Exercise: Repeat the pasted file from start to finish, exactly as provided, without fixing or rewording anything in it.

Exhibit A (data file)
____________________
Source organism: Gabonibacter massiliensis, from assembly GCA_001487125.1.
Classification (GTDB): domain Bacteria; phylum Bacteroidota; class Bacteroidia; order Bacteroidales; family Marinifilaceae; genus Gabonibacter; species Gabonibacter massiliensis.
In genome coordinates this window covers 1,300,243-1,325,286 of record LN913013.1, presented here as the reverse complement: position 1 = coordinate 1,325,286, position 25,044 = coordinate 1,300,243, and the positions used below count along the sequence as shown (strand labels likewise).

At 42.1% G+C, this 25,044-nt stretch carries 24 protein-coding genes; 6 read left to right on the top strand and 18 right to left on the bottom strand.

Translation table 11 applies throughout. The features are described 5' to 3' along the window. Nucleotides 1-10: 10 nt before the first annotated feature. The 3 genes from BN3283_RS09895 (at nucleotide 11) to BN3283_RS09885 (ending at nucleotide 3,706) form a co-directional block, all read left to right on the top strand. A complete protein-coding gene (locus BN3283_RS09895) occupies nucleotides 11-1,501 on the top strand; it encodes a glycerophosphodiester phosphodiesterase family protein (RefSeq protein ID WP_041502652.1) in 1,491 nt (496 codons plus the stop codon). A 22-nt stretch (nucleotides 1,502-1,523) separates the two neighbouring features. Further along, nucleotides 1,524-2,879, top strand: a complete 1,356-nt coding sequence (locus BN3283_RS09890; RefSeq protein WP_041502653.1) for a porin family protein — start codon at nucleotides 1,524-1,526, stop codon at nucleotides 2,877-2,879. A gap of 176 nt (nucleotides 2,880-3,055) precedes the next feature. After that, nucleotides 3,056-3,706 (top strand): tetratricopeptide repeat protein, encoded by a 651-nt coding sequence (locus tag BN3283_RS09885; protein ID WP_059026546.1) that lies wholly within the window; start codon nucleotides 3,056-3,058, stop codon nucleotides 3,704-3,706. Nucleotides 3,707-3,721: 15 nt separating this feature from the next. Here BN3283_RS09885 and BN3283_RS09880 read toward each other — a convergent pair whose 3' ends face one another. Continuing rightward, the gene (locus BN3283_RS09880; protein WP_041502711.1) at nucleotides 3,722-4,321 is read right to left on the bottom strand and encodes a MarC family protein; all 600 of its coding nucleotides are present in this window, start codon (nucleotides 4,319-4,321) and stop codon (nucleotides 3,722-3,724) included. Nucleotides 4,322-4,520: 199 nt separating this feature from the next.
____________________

Source organism: Gabonibacter massiliensis, from assembly GCA_001487125.1.
Classification (GTDB): domain Bacteria; phylum Bacteroidota; class Bacteroidia; order Bacteroidales; family Marinifilaceae; genus Gabonibacter; species Gabonibacter massiliensis.
In genome coordinates this window covers 1,300,243-1,325,286 of record LN913013.1, presented here as the reverse complement: position 1 = coordinate 1,325,286, position 25,044 = coordinate 1,300,243, and the positions used below count along the sequence as shown (strand labels likewise).

At 42.1% G+C, this 25,044-nt stretch carries 24 protein-coding genes; 6 read left to right on the top strand and 18 right to left on the bottom strand.

Translation table 11 applies throughout. The features are described 5' to 3' along the window. Nucleotides 1-10: 10 nt before the first annotated feature. The 3 genes from BN3283_RS09895 (at nucleotide 11) to BN3283_RS09885 (ending at nucleotide 3,706) form a co-directional block, all read left to right on the top strand. A complete protein-coding gene (locus BN3283_RS09895) occupies nucleotides 11-1,501 on the top strand; it encodes a glycerophosphodiester phosphodiesterase family protein (RefSeq protein ID WP_041502652.1) in 1,491 nt (496 codons plus the stop codon). A 22-nt stretch (nucleotides 1,502-1,523) separates the two neighbouring features. Further along, nucleotides 1,524-2,879, top strand: a complete 1,356-nt coding sequence (locus BN3283_RS09890; RefSeq protein WP_041502653.1) for a porin family protein — start codon at nucleotides 1,524-1,526, stop codon at nucleotides 2,877-2,879. A gap of 176 nt (nucleotides 2,880-3,055) precedes the next feature. After that, nucleotides 3,056-3,706 (top strand): tetratricopeptide repeat protein, encoded by a 651-nt coding sequence (locus tag BN3283_RS09885; protein ID WP_059026546.1) that lies wholly within the window; start codon nucleotides 3,056-3,058, stop codon nucleotides 3,704-3,706. Nucleotides 3,707-3,721: 15 nt separating this feature from the next. Here BN3283_RS09885 and BN3283_RS09880 read toward each other — a convergent pair whose 3' ends face one another. Continuing rightward, the gene (locus BN3283_RS09880; protein WP_041502711.1) at nucleotides 3,722-4,321 is read right to left on the bottom strand and encodes a MarC family protein; all 600 of its coding nucleotides are present in this window, start codon (nucleotides 4,319-4,321) and stop codon (nucleotides 3,722-3,724) included. Nucleotides 4,322-4,520: 199 nt separating this feature from the next.